Editions   North America | Europe | Magazine


MOD-PAC Comments on Losing VistaPrint Business

Press release from the issuing company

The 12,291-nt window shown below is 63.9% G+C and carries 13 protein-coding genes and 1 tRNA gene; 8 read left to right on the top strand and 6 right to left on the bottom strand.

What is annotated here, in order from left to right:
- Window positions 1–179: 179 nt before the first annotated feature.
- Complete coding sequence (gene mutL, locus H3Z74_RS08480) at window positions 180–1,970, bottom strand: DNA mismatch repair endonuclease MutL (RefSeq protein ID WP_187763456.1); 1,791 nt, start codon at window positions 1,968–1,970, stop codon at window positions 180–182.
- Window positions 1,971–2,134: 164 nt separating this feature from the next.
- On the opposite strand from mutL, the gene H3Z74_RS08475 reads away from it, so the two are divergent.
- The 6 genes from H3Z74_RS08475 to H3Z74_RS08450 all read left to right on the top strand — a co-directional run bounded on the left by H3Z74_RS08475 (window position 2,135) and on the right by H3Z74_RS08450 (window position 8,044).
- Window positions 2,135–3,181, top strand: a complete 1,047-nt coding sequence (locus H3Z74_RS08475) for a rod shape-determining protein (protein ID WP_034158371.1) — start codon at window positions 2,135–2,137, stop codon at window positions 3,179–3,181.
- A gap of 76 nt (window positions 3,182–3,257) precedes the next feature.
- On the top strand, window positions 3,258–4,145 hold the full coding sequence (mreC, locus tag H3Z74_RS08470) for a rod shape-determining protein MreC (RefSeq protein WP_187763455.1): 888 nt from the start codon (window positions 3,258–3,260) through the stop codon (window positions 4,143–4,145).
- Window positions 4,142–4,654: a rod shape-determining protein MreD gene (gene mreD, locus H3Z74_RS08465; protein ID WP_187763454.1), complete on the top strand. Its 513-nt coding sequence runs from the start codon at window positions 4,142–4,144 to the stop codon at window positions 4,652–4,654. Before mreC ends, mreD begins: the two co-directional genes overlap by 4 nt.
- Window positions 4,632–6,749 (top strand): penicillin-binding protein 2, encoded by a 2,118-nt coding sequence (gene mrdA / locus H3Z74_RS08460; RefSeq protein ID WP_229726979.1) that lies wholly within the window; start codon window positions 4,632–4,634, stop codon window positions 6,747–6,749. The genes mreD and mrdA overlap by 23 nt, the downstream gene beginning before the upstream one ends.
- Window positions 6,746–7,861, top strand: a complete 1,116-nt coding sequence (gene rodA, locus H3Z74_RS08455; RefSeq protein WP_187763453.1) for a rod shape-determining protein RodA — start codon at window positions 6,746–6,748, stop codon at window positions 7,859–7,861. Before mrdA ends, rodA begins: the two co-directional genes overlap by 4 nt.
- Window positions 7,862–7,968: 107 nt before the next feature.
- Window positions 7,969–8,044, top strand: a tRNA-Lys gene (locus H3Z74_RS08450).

BUFFALO, N.Y.--Sept. 7, 2005-- MOD-PAC CORP. a commercial on demand printer and manufacturer of custom paper board packaging, today announced that it had been notified by its largest customer that it would attempt to produce all of its North American orders from its own facility in Canada. Through July and August of the third quarter of this year, MOD-PAC had product sales of $1.2 million to VistaPrint. In addition, as a result of an agreement with VistaPrint that expired on August 31, 2005, MOD-PAC also received $1.5 million in royalty fees for the first two months of the third quarter for product that VistaPrint manufactured and shipped from its own facility. For the first half of 2005, sales to VistaPrint were $11.1 million, which included $0.5 million as a royalty payment. In August 2004, MOD-PAC received a $22.0 million cash buy-out fee from VistaPrint to end its sole supplier contract with MOD-PAC. The buy-out agreement was modified in April of 2005 to provide a royalty fee payment to MOD-PAC if VistaPrint were to manufacture and ship product from its facility prior to the end of August this year. The $22.0 million buy-out fee has been amortized at $1.8 million per quarter over the last year. Daniel G. Keane, President and CEO of MOD-PAC CORP. stated, "VistaPrint has been an excellent customer for us over the last five years. We have received almost $60 million in revenue from VistaPrint since they first came to us for our unique servicing capabilities in 1999. We continue to be available for them for their overflow production, excepting capacity constraints within our own facilities." As a result of VistaPrint's indication to the Company, MOD-PAC has estimated its second half revenue assuming no sales to VistaPrint from September through the end of the year. Given that assumption, revenue in the second half of 2005 will likely be in the range of $23.0 to $26.0 million, including the amortization of the buy-out fee. This compares with $24.6 million in the second half of 2004, which included $2.4 million of the buy-out fee. Total revenue for the full year is anticipated to be in the range of $55.0 million to $58.0 million compared with $47.4 million in 2004. Mr. Keane continued, "We have discussed the risk of losing VistaPrint as a customer, and believe the buy-out agreement was a fair means of capitalizing on our relationship with them. As a result, we have had the ability to invest resources heavily into addressing our marketing and sales strategy. Over the last two years, we have been developing an internet marketing presence similar to VistaPrint's, which we fully launched in June of this year. Our channels to market for commercial print are multi-faceted, however, and also include other resellers of print. Additionally, as a result of an increasing sales presence and our unique on demand short run offerings, our custom folding cartons business is continuing to grow at a 20% rate. Even with the decline in sales from VistaPrint, the Company anticipates that it will be above the break-even point for the second half of the year. Mr. Keane added, "The 28,000 small printers that currently serve the $25 billion commercial print market struggle to compete in the changing environment that technology has enabled. Our economies of scale, and our unique ability to rapidly set up our full format presses, provide us the means to rapidly aggregate this market. We have employed technology to uncover profitable sales in an underserved market. Likewise, we continue to take market share in the $8 billion custom folding carton market that is primarily served by larger, less flexible manufacturers. We hope to be beyond this estimated decline in the next six to twelve months."